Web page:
There are 9 traditions and celebrations which considered Intangible Cultural Heritage of Mexico: Indigenous festivals dedicated to the dead, The ceremony of the Voladores, The Peña de Bernal, The traditional January party of Chiapa de Corzo, The traditional song of the P’urhépechas, Traditional Mexican cuisine, The Mariachi, The charrería and The pilgrimage of Zapopan. Site. If available, the size of the buffer zone has been noted as well. A lack of value implies. Centro Histórico de la Ciudad de México. Ciudad Universitaria. Xochicalco. Monasteries on the slopes of Popocatépetl. Luis Barragan House and Studio. Teotihuacan. Monarch Butterfly Biosphere Reserve. Aqueduct of Padre Tembleque Legend: World Cultural Heritage Site; the point shown on the map is an approximate midpoint between historic Mexico City, the southernmost site, the town of Valle de Allende, the most northern site. For a description and location of each site, see the UNESCO entry. In addition to sites inscribed on the World Heritage list, member states can maintain a list of tentative sites that they may consider for nomination.
Nominations for the World Heritage list are only accepted if the site was listed on the tentative list. As of 2017, Mexico maintains twenty-one properties on its tentative list: Chapultepec Woods and Castle Historic Town of Alamos Church of Santa Prisca and its Surroundings Pre-Hispanic City of Cantona Great City of Chicomostoc-La Quemada Historic Town of San Sebastián del Oeste Diego Rivera and Frida Kahlo's Home-Study Museum Valle de los Cirios Flora and Fauna Protection Area of Cuatro Ciénegas Historical Town The Royal of the Eleven Thousand Virgins of Cosala in Sinaloa Huichol Route through the sacred sites to Wirikuta Lacan-Tún – Usumacinta Region Banco Chinchorro Biosphere Reserve Tecoaque Cuetzalan and its Historical and Natural Surrounding Historical city of Izamal Los Petenes-Río Celestún Las Pozas, Xilitla Arch of Time of La Venta River Ring of cenotes of Chicxulub Crater, Yucatan Las Labradas, Sinaloa archaeological site In 2014, the idea to nominate the Manila-Acapulco Galleon Trade Route was initiated by the Mexican ambassador to UNESCO with the Filipino ambassador to UNESCO.
An Experts' Roundtable Meeting was held at the University of Santo Tomas on April 23, 2015 as part of the preparation of the Philippines for the possible transnational nomination of the Manila-Acapulco Galleon Trade Route to the World Heritage List. The nomination will be made jointly with Mexico; the following are the experts and the topics they discussed during the roundtable meeting: Dr. Celestina Boncan on the Tornaviaje. Rene Javellana, S. J. on Fortifications in the Philippines. Maria on Food; the papers presented and discussed during the roundtable meeting will be synthesized into a working document to establish the route's Outstanding Universal Value. The Mexican side reiterated that they will follow suit with the preparations for the route's nomination. Spain has backed the nomination of the route in the World Heritage List and has suggested the archives related to the route under the possession of the Philippines and Spain to be nominated as part of another UNESCO list, the Memory of the World Register.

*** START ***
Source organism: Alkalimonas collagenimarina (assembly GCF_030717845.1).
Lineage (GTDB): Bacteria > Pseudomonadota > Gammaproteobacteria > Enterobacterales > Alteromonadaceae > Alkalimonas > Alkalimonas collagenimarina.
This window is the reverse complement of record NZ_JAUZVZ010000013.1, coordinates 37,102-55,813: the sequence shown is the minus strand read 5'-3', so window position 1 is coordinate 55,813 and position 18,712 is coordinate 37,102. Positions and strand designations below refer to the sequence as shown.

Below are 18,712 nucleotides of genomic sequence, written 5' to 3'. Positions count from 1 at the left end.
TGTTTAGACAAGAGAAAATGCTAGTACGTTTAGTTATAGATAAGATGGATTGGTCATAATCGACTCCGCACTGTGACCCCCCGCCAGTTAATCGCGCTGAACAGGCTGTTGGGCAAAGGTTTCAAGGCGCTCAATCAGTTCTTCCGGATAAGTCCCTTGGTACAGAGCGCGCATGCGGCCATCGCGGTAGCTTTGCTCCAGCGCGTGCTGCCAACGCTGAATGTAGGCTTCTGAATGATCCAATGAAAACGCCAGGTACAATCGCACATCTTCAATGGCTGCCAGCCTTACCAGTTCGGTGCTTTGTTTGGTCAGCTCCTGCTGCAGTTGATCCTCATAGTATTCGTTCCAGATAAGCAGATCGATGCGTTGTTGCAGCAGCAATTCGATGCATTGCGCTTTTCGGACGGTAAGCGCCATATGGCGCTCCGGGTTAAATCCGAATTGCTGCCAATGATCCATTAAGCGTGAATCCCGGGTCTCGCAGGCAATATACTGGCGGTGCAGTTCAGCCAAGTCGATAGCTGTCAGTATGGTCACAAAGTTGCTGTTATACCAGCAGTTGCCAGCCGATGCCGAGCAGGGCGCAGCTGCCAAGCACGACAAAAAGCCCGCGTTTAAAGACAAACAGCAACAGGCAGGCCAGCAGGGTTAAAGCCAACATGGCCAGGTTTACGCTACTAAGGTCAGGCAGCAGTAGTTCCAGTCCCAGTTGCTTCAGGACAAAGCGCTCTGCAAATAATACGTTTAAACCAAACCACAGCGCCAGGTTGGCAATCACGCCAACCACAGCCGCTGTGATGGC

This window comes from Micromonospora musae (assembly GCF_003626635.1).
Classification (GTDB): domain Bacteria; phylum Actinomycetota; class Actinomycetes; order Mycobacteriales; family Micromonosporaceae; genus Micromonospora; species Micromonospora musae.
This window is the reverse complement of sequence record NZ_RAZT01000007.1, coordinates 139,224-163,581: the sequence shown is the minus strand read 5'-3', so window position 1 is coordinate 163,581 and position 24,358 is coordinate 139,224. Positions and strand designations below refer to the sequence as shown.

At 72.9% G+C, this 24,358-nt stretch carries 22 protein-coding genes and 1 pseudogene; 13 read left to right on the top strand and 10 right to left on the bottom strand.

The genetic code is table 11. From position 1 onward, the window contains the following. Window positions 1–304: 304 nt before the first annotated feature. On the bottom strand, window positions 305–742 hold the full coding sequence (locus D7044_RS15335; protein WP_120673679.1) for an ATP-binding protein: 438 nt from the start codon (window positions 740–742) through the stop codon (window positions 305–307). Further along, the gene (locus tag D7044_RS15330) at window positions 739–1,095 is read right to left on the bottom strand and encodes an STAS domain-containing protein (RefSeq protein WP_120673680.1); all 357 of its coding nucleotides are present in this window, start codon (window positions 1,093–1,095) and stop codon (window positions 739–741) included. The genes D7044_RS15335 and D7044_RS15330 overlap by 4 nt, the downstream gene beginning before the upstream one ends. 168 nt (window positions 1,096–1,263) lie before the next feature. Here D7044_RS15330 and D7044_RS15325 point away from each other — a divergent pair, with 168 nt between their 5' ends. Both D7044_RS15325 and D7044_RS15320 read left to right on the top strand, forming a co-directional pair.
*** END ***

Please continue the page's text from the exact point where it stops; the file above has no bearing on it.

In 2017, the Philippines established the Manila-Acapulco Galleon Museum in Metro Manila
Brooke-Alvinston is a township municipality in the Canadian province of Ontario, located within Lambton County. It was formed on January 1, 2001, when the Township of Brooke was amalgamated with the Village of Alvinston; the municipality comprises the communities of Alvinston, Inwood, Sutorville and Weidman. Alvinston, the biggest urban centre of the municipality, is 55 kilometres east from Sarnia; the Brooke Alvinston Inwood Community Centre located in Alvinston contains an arena, auditorium with banquet facilities for 500, several meeting rooms. It is home to figure minor hockey. A. W. Campbell Conservation Area operated by the St. Clair Region Conservation Authority is located near Alvinston, it offers camping, walking trails and picnic areas. It is the site an annual maple syrup festival where visitors can view demonstrations of syrup production; the Brooke Alvinston Watford Fall Fair is held annually in Alvinston. It features a tractor pull, demolition derby, evening dance, food concessions, exhibits in animal husbandry, field crops, baking and photography, school exhibits.
The Alvinston to Watford Optimist Road Race is a 16 kilometre race that begins in Alvinston and ends in Watford. The race, held annually, started in 1958. Alvinston holds a town-wide garage sale annually in May, a classic car and antique tractor show in June, Canada Day celebrations in July, a Santa Claus Parade in December. Brooke-Alvinston has two public libraries, in Inwood respectively. Both libraries are part of the Lambton County Library system, which services 25 branches throughout Lambton County; the Lambton Kent District School Board operates an elementary public school near Alvinston. Community news is chiefly reported through two newspapers: the Glencoe-Alvinston Transcript & Free Press and the Watford Guide-Advocate. Both publications are owned by Hayter-Walden Publishing; the community is served by Sarnia and Lambton County This Week, the Strathroy Focus, both owned by Sun Media Corporation. Populations prior to amalgamation: Population total in 1996: 2,894 Alvinston: 1,037 Brooke: 1,857 Population in 1991: Alvinston: 920 Brooke: 1,902 List of townships in Ontario Township of Brooke-Alvinston